Simply put: How do I record from a
mjpg-streamer stream and add the current DATETIME as an overlay at the same time without re-encoding/using a lot of CPU power?
I would like to have the current date/time as an overlay in my
mjpg-streamer stream. I'm using a Raspberry Pi 2 and a MJPEG USB webcam connected to it.
Online I've found out that this isn't super easy because
mjpg-streamer simply streams the video and nothing else, and for an overlay to be added it would have to re-compress the frames.
My question would be how to do this in the most efficient way. I don't really need this to happen in the actual live stream, but I am also recording and I would very much like it to be included in the recording. This is how I am recording at the moment:
timeout 1h wget -O outfile.mjpg http://localhost:8760/?action=stream
This runs in an hourly cronjob. The
.mjpg file is quite big, but I re-encode later to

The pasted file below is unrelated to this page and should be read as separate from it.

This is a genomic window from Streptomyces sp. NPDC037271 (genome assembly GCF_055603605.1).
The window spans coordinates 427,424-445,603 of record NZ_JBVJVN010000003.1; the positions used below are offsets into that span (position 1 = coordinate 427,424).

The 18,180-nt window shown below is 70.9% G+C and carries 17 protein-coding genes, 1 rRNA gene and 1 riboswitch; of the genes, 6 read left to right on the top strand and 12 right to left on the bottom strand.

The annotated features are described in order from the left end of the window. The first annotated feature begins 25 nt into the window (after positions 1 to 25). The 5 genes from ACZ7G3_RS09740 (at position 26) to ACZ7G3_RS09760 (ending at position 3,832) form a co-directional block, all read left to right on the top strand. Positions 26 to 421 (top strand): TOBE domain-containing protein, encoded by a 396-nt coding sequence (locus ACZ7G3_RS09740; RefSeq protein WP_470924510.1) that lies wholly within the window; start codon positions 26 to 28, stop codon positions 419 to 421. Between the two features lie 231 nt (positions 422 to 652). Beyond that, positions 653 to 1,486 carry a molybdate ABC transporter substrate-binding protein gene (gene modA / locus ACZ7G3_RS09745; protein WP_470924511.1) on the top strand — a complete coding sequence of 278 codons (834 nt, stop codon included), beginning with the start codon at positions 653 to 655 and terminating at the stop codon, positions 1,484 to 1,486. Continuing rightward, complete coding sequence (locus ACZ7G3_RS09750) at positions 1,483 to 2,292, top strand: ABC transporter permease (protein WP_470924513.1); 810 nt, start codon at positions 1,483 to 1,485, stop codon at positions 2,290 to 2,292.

.mp4 on an external machine. I've used ffmpeg on the Raspberry Pi 2 in the past (directly from network stream to mp4 or avi) but it can't keep up and recording one hour would take more than an hour. After a day you suddenly got three ffmpeg processes still running and the whole system just can't keep up with anything anymore.
I know how to embed current date/time with ffmpeg, but obviously embedding it during re-encoding on another machine would not be the time of frame recording but re-encoding. Useless.
A thought: Each file is exactly one hour in recording length. For some reason the actual video length of the output file is less (~25mins for the
mp4 encoded file and I think ~40min for the
mjpg file). I don't know why but this doesn't bother me at all so I never cared. The filename contains the start of the recording.. Maybe there is a way to take that filename, use it as a start DATETIME and during ffmpeg encoding add 1 second to it everytime 1 second in the video has passed, and then embed that string in the video during re-encoding. No idea how to do that, especially since 1 second in the video doesn't equal 1 second of playback-time, but maybe someone knows... Doesn't sound practical but if that's the only way I'm okay with it.